Step II: Di(2-propyl)octyloxysilane, (85 g, 0.35 mole) was then added to a 500 ml three-neck round-bottom flask and dissolved in hexane (200 ml). The solution was cooled to -5° C., vigorously agitated and Cl2 gas was bubbled through until a greenish color appeared. Nitrogen gas was blown through to flush off any excess Cl2 reagent and HCl formed during the reaction. The reaction mixture was then distilled to yield a colorless oil, di(2-propyl)octyloxychlorosilane, b.p. 132° C. (0.8 mm Hg) in a 90% yield.
Alternatively, di(2-propyl)octyloxychlorosilane was prepared as follows. To a 1000 ml three-neck round-bottom flask fitted with a stirrer, drying tube, thermometer and dropping funnel was added di(2-propyl)dichlorosilane (28.3 g, 153 mmol) and dry toluene (200 ml). The reaction mixture was then stirred and cooled to -5° C. A solution of dry octanol (10.0 g, 76 mmole) and dry pyridine (6.5 g, 82 mmole) in dry toluene (100 ml) was added dropwise for 60 minutes. The reaction mixture was suspended overnight at room temperature, filtered under a "nitrogen blanket" and fractionated.
Step III: Di(2-propyl)octyloxychlorosilane (61.3 g, 0.3 mole) was then added to a 1000 ml three-neck round-bottom flask. Toluene (600 ml) was also added to the flask. The resulting solution was stirred, cooled in an ice-bath, and dimethylamine gas was passed over the solution until no further precipitation of dimethylamino hydrochloride was observed. The reaction mixture was suspended for another 15 minutes at room temperature and then filtered under anhydrous conditions to produce N,N-dimethylamino-di(2-propyl)octyloxysilane.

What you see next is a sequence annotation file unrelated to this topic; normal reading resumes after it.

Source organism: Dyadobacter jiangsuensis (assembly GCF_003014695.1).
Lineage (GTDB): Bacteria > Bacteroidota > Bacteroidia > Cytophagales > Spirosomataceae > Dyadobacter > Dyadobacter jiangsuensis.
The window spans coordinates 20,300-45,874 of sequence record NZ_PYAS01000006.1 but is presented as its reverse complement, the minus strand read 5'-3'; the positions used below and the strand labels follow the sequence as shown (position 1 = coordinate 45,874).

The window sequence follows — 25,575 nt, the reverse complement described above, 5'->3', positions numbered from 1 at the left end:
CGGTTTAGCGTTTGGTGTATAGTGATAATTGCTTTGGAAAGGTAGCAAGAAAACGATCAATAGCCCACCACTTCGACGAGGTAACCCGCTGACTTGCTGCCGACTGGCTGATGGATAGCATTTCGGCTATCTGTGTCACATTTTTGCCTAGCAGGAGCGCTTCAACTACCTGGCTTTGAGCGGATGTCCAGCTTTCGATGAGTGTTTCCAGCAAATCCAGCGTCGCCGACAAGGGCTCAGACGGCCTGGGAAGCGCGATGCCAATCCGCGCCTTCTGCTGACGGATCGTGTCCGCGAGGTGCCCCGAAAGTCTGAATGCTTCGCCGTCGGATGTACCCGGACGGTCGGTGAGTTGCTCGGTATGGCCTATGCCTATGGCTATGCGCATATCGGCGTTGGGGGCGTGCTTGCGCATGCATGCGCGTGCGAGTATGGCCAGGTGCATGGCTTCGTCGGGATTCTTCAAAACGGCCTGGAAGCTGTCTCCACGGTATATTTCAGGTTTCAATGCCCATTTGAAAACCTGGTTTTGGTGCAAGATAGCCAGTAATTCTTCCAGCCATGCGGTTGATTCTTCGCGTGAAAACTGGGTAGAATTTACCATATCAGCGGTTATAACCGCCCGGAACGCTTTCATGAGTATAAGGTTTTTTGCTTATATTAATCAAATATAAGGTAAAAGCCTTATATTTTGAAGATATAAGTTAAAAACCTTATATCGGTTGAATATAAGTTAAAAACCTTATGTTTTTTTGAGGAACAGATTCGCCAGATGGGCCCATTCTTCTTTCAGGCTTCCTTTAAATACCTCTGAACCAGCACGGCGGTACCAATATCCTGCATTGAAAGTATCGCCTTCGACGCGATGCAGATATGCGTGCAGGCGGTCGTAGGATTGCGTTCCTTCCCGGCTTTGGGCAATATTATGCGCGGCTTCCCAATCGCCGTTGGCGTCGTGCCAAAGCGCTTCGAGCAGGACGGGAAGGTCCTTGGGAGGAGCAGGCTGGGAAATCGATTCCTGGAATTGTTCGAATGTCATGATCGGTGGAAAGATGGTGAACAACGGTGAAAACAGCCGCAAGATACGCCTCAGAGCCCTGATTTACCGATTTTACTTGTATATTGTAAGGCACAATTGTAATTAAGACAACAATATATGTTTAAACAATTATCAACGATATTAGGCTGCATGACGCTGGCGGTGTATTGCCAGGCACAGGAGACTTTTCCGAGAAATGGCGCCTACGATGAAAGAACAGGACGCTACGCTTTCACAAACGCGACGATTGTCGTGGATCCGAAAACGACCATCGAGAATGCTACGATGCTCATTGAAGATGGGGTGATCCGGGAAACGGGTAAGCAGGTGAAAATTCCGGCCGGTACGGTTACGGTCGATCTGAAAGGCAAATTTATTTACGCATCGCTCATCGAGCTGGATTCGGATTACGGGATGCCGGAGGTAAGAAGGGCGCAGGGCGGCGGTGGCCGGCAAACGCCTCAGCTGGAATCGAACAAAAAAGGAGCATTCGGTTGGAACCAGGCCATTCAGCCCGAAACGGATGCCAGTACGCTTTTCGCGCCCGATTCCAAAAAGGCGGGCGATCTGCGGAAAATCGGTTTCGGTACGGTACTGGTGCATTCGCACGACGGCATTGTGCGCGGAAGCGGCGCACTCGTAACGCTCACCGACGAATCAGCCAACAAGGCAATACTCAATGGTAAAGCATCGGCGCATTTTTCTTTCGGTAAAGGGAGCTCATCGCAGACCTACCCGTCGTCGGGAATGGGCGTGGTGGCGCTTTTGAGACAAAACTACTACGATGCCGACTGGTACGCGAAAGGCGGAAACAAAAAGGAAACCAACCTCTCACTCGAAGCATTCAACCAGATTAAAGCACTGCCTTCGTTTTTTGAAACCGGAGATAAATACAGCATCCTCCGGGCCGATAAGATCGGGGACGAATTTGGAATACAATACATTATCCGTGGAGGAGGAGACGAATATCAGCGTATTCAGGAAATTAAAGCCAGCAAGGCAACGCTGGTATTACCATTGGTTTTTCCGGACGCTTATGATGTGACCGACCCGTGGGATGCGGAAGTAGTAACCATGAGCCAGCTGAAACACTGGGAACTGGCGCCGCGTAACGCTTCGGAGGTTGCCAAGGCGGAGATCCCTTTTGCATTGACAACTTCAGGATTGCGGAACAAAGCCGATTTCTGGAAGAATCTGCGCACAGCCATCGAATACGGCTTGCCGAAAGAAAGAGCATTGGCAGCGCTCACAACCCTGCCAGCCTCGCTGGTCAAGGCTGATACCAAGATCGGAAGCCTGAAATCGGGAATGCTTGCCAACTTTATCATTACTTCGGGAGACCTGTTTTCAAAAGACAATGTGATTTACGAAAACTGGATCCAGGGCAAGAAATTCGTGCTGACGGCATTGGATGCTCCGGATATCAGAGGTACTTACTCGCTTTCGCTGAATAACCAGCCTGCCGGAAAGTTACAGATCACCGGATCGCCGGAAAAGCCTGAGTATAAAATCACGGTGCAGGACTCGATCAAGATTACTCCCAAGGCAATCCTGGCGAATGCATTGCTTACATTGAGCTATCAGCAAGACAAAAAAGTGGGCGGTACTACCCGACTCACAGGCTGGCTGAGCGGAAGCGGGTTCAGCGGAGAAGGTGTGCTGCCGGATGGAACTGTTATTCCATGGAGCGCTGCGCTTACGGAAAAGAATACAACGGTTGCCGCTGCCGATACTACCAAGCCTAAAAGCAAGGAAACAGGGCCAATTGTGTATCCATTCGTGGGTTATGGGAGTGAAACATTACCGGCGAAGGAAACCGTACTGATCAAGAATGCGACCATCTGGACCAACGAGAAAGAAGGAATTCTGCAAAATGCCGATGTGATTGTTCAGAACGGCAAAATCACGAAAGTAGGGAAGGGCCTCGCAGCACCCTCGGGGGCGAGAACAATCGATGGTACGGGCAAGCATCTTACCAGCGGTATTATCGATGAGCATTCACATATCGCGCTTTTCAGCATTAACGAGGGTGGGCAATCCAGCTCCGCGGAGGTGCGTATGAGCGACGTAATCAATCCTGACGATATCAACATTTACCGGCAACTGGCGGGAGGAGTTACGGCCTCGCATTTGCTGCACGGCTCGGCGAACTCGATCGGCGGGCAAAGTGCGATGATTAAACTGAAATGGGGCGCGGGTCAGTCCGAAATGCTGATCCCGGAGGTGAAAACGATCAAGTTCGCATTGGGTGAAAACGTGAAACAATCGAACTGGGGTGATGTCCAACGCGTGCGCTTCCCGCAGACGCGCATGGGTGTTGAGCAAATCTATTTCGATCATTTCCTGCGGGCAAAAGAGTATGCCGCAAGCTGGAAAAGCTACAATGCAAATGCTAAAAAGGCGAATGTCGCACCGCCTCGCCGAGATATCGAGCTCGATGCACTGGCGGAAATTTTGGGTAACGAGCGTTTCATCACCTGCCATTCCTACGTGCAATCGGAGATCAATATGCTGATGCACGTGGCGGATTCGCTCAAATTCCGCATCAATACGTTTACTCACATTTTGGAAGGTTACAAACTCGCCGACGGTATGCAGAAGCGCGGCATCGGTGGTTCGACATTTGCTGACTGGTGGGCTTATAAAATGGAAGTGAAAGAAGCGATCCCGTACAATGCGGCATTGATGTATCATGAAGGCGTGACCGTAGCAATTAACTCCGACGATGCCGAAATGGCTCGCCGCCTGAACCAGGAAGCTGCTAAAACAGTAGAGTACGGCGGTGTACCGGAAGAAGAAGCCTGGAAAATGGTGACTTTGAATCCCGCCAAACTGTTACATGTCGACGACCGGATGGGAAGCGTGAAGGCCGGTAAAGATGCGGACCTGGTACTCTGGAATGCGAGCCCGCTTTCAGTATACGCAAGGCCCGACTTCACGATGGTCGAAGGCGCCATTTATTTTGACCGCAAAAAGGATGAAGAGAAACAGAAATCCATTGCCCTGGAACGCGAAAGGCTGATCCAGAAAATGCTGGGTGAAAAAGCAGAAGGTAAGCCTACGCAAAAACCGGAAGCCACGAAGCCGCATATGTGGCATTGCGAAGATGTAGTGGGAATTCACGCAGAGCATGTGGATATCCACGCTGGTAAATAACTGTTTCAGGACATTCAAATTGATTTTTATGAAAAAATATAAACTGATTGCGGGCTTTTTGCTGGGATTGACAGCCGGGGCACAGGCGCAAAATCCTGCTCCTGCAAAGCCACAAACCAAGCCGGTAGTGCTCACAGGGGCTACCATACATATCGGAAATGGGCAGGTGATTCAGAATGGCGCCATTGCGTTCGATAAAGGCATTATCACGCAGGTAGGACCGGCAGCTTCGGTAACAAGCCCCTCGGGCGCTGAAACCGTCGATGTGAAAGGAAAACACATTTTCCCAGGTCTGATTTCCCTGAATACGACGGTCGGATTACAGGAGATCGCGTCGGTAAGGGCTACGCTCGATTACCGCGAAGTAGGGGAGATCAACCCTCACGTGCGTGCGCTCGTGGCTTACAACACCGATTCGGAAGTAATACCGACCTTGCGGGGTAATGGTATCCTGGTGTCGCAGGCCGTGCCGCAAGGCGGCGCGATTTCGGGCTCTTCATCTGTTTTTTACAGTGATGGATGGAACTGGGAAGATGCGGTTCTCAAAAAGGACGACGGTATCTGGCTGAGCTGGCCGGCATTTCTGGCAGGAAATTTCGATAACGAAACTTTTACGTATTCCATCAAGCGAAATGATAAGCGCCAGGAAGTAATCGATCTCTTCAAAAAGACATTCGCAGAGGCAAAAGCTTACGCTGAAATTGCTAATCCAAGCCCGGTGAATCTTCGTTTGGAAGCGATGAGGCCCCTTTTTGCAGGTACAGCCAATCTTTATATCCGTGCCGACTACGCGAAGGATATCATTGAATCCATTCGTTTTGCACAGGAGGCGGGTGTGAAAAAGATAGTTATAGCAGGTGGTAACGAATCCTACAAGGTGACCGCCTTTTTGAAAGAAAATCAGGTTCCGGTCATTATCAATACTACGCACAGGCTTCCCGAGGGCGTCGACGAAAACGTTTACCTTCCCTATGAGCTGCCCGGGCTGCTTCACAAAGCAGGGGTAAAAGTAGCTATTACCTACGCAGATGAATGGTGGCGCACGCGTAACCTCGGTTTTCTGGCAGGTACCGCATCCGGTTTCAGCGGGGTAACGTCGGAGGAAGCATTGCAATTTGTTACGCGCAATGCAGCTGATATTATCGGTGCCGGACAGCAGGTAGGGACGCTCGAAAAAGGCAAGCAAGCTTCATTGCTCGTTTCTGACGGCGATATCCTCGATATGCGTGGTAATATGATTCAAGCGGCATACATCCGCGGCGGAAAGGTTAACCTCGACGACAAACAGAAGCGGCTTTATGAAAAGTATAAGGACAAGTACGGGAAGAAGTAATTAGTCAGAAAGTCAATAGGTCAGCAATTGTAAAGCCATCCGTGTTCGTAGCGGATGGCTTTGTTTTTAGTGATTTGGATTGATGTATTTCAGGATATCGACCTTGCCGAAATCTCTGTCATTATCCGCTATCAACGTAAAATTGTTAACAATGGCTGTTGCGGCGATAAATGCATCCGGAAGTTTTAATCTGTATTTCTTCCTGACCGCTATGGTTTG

Step IV: Silica (45 g) (Nucleosil 50-5, Machery-Nagel, Durhem, Germany) was added to a 1000 ml three-neck round-bottom flask and dried under high vacuum at 200° C. for about 2 hours. The flask was then cooled to room temperature. The filtrate of N,N-dimethylamino-di(2-propyl)octyloxysilane was then added and the mixture was stirred at room temperature for 4 hours and finally refluxed overnight. The resulting suspension was filtered, washed with toluene, methylene chloride, methanol and then again with methylene chloride, and air dried to produce di-(2-propyl)octylsiloxyl bonded silica. Results from elemental analysis of bonded silica: C-9.31% and H-1.93%. The calculated coverage of C14 H31 OSi on the 393 m2 /g Nucleosil 50-5 silica was 1.63 μmole/m2.
The reaction sequence described in Example 1 was repeated however, octadecanol was substituted for octanol in Step I. Di(2-propyl)octadecyloxychlorosilane was distilled at 215° C. (0.8 mm Hg). Gas chromatographic analysis indicated greater than 98% purity. Results from elemental analysis of bonded silica: C-15.53% and H-3.07%. The calculated coverage of C24 H51 OSi on the 393 m2 /g Nucleosil 50-5 silica was 1.63 μmole/m2.